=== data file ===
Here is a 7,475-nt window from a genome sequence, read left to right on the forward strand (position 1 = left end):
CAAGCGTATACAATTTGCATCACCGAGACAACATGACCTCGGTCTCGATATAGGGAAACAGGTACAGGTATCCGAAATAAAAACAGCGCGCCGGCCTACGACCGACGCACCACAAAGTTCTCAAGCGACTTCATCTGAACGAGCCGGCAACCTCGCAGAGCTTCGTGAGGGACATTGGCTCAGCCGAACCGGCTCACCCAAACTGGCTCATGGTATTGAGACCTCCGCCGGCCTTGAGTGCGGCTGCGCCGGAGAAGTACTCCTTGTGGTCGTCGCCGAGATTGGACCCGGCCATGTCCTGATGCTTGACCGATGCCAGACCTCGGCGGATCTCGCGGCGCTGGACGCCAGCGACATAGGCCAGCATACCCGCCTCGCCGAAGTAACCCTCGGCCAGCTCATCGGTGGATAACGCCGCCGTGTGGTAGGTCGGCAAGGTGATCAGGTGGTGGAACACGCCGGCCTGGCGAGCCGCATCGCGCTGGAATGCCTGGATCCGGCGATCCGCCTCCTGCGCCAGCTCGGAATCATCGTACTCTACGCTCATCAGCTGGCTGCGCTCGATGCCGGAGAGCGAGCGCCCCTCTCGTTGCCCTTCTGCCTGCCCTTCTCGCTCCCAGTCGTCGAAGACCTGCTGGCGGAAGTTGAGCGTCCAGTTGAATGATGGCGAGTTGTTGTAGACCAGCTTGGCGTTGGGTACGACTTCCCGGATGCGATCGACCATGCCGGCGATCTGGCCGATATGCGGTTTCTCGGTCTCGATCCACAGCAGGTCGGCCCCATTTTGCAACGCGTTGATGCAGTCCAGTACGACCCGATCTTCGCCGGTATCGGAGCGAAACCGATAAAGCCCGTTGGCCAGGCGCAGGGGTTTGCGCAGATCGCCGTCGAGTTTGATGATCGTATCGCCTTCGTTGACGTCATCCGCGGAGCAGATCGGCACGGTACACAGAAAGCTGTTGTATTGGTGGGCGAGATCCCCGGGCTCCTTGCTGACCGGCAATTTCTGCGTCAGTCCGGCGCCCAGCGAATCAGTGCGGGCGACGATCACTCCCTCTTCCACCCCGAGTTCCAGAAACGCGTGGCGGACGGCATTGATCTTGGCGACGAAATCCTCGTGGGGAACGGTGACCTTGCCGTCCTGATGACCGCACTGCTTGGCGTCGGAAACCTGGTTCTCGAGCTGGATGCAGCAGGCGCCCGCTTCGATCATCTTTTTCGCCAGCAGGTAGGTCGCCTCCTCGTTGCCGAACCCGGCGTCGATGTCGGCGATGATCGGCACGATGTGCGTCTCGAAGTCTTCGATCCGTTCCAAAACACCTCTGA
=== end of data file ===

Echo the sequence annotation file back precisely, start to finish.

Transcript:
Here is a 7,475-nt window from a genome sequence, read left to right on the forward strand (position 1 = left end):
CAAGCGTATACAATTTGCATCACCGAGACAACATGACCTCGGTCTCGATATAGGGAAACAGGTACAGGTATCCGAAATAAAAACAGCGCGCCGGCCTACGACCGACGCACCACAAAGTTCTCAAGCGACTTCATCTGAACGAGCCGGCAACCTCGCAGAGCTTCGTGAGGGACATTGGCTCAGCCGAACCGGCTCACCCAAACTGGCTCATGGTATTGAGACCTCCGCCGGCCTTGAGTGCGGCTGCGCCGGAGAAGTACTCCTTGTGGTCGTCGCCGAGATTGGACCCGGCCATGTCCTGATGCTTGACCGATGCCAGACCTCGGCGGATCTCGCGGCGCTGGACGCCAGCGACATAGGCCAGCATACCCGCCTCGCCGAAGTAACCCTCGGCCAGCTCATCGGTGGATAACGCCGCCGTGTGGTAGGTCGGCAAGGTGATCAGGTGGTGGAACACGCCGGCCTGGCGAGCCGCATCGCGCTGGAATGCCTGGATCCGGCGATCCGCCTCCTGCGCCAGCTCGGAATCATCGTACTCTACGCTCATCAGCTGGCTGCGCTCGATGCCGGAGAGCGAGCGCCCCTCTCGTTGCCCTTCTGCCTGCCCTTCTCGCTCCCAGTCGTCGAAGACCTGCTGGCGGAAGTTGAGCGTCCAGTTGAATGATGGCGAGTTGTTGTAGACCAGCTTGGCGTTGGGTACGACTTCCCGGATGCGATCGACCATGCCGGCGATCTGGCCGATATGCGGTTTCTCGGTCTCGATCCACAGCAGGTCGGCCCCATTTTGCAACGCGTTGATGCAGTCCAGTACGACCCGATCTTCGCCGGTATCGGAGCGAAACCGATAAAGCCCGTTGGCCAGGCGCAGGGGTTTGCGCAGATCGCCGTCGAGTTTGATGATCGTATCGCCTTCGTTGACGTCATCCGCGGAGCAGATCGGCACGGTACACAGAAAGCTGTTGTATTGGTGGGCGAGATCCCCGGGCTCCTTGCTGACCGGCAATTTCTGCGTCAGTCCGGCGCCCAGCGAATCAGTGCGGGCGACGATCACTCCCTCTTCCACCCCGAGTTCCAGAAACGCGTGGCGGACGGCATTGATCTTGGCGACGAAATCCTCGTGGGGAACGGTGACCTTGCCGTCCTGATGACCGCACTGCTTGGCGTCGGAAACCTGGTTCTCGAGCTGGATGCAGCAGGCGCCCGCTTCGATCATCTTTTTCGCCAGCAGGTAGGTCGCCTCCTCGTTGCCGAACCCGGCGTCGATGTCGGCGATGATCGGCACGATGTGCGTCTCGAAGTCTTCGATCCGTTCCAAAACACCTCTGA